Explosives recipes were ‘just for interest’
| Friday, 6 July 2007 Source: Pendle Today
A FORMER British National Party candidate accused of plotting to make bombs from chemicals he bought on the Internet claimed today the substances were for cleaning his false teeth and unblocking drains.
Robert Cottage (49) told Manchester Crown Court he thought some of the other chemicals could be used to protect him from bird flu and purify water if supplies were cut off during civil unrest - two of his great fears.
Cottage, a bus driver who transported disabled children, feared immigrants were swamping Britain and bringing it to the brink of civil war.
When his home in Colne was searched by police last September, 21 chemicals were found. Officers also discovered crossbows, air pistols, BB guns and ammunition, along with excessive amounts of rice, sugar and petrol.
Under cross-examination, Cottage said it was a coincidence he had boughtchemicals just days after printing off recipes for explosive devices from the Internet.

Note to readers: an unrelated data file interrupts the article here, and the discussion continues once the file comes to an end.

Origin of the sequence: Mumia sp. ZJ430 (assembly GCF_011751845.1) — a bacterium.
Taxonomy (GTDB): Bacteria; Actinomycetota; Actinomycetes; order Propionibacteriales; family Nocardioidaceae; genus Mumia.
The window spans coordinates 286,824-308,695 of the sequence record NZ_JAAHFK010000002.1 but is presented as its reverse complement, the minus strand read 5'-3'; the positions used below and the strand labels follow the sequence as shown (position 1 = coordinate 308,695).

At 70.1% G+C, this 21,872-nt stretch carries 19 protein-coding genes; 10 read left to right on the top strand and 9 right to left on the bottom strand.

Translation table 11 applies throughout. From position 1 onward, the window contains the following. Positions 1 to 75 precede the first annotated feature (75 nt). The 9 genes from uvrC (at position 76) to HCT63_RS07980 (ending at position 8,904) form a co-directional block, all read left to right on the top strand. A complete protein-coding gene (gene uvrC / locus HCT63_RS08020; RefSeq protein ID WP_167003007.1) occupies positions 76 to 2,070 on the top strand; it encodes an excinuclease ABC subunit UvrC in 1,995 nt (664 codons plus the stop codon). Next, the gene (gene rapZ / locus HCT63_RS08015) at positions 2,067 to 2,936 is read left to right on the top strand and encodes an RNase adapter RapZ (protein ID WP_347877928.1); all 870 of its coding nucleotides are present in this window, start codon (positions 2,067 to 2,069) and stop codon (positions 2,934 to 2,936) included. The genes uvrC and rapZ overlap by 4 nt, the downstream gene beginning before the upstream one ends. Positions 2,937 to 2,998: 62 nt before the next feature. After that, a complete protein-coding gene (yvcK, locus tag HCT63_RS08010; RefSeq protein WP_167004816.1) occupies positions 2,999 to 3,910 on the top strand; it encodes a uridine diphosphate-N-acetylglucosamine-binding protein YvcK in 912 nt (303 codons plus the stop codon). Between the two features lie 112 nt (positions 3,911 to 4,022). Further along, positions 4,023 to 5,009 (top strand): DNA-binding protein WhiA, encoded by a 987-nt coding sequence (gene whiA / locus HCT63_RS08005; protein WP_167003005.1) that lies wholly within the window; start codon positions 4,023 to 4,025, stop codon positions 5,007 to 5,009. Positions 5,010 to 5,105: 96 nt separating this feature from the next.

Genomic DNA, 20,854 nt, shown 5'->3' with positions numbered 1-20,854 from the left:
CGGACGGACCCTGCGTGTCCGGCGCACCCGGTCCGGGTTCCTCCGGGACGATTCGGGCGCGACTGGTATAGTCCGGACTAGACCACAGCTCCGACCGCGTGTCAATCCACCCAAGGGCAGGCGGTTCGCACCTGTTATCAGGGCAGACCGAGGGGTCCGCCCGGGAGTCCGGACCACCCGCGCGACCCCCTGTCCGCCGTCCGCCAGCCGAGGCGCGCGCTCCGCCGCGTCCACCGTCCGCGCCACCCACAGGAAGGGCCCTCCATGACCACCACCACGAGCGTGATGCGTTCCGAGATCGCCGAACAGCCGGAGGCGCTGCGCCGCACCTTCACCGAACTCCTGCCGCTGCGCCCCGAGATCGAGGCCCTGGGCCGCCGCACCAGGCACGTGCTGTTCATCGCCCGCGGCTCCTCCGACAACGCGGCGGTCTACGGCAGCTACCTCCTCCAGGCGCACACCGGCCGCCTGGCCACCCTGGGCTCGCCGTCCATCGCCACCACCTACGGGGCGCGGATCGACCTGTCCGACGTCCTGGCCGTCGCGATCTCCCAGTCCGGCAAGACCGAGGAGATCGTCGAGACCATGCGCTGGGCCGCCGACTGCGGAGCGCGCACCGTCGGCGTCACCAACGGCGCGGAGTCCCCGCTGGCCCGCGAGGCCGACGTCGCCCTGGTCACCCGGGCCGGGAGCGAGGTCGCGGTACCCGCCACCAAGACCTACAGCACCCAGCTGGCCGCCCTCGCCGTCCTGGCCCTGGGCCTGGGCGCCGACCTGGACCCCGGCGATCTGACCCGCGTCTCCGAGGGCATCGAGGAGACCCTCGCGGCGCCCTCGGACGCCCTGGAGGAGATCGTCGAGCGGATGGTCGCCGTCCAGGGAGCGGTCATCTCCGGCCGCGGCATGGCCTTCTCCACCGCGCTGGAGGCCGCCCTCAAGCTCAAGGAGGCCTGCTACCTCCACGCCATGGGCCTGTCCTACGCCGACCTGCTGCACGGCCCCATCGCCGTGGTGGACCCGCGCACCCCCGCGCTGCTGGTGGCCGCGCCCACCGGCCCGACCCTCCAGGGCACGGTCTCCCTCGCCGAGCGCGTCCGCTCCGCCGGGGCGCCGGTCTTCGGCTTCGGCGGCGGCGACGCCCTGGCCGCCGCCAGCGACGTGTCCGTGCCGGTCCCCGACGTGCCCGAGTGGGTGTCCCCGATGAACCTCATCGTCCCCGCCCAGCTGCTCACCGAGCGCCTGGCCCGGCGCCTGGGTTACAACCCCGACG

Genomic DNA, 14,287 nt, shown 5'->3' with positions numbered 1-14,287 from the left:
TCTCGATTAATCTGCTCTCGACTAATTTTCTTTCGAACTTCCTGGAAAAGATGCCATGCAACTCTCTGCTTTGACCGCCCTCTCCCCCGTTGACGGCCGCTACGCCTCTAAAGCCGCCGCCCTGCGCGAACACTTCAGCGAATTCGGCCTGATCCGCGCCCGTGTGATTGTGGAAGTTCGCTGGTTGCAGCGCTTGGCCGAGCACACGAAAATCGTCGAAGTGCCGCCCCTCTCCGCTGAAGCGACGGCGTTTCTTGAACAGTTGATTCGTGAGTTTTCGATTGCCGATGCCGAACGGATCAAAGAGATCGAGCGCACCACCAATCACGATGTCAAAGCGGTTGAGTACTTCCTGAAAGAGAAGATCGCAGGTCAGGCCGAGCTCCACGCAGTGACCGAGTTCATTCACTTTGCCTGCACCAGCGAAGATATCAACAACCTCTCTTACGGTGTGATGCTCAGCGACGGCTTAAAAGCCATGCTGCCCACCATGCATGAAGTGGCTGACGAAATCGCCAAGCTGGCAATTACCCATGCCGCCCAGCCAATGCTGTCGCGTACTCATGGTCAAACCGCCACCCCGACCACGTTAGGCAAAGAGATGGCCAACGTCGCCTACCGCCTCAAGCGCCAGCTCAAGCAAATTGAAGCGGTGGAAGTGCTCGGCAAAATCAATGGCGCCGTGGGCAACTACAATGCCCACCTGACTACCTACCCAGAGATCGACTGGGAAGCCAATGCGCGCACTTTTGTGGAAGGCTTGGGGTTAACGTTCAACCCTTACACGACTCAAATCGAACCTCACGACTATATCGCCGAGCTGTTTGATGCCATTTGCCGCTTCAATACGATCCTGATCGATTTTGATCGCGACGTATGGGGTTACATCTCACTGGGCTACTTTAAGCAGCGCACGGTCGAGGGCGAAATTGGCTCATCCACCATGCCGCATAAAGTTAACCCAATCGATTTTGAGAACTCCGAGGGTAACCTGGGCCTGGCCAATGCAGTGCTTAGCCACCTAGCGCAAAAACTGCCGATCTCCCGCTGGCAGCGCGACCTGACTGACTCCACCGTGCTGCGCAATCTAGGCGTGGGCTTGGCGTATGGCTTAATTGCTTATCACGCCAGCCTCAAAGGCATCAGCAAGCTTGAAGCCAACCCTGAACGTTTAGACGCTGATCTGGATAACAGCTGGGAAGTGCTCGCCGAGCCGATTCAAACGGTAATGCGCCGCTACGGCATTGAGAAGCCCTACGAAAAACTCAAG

He told prosecutor Miss Louise Blackwell QC he downloaded the Anarchist Cookbook and printed off sections out of "idle curiosity" but could not explain why instructions for making a Molotov cocktail, a pipe hand grenade and dynamite were in his possession.
"I can't explain why I printed them off - I had no interest in making the devices, it was just for interest,'' he said.
Cottage told jurors he used an email address involving the phrasebrotherofenoch" as his views on immigration were close to those of Enoch Powell's. He said uncontrolled immigration frightened him but he was not racist.
Cottage and his co-defendant, dentist David Jackson (62), of Nelson, are charged with conspiring to cause explosions intended to endanger life.
The pair, who met at BNP meetings, are also charged with possession of explosives for an unlawful purpose. Jackson denies this charge, but Cottage admitted it during their first trial in February at which a previous jury had failed to reach a verdict.
Today, Cottage told jurors he did not discuss making explosives from the Anarchists' Cookbook with Jackson. "I don't think he even knew the Anarchist Cookbook was in my possession,'' he said.
Cottage admitted buying a separate batch of chemicals on behalf of his friend, but said he did not know why he wanted them.
The case continues.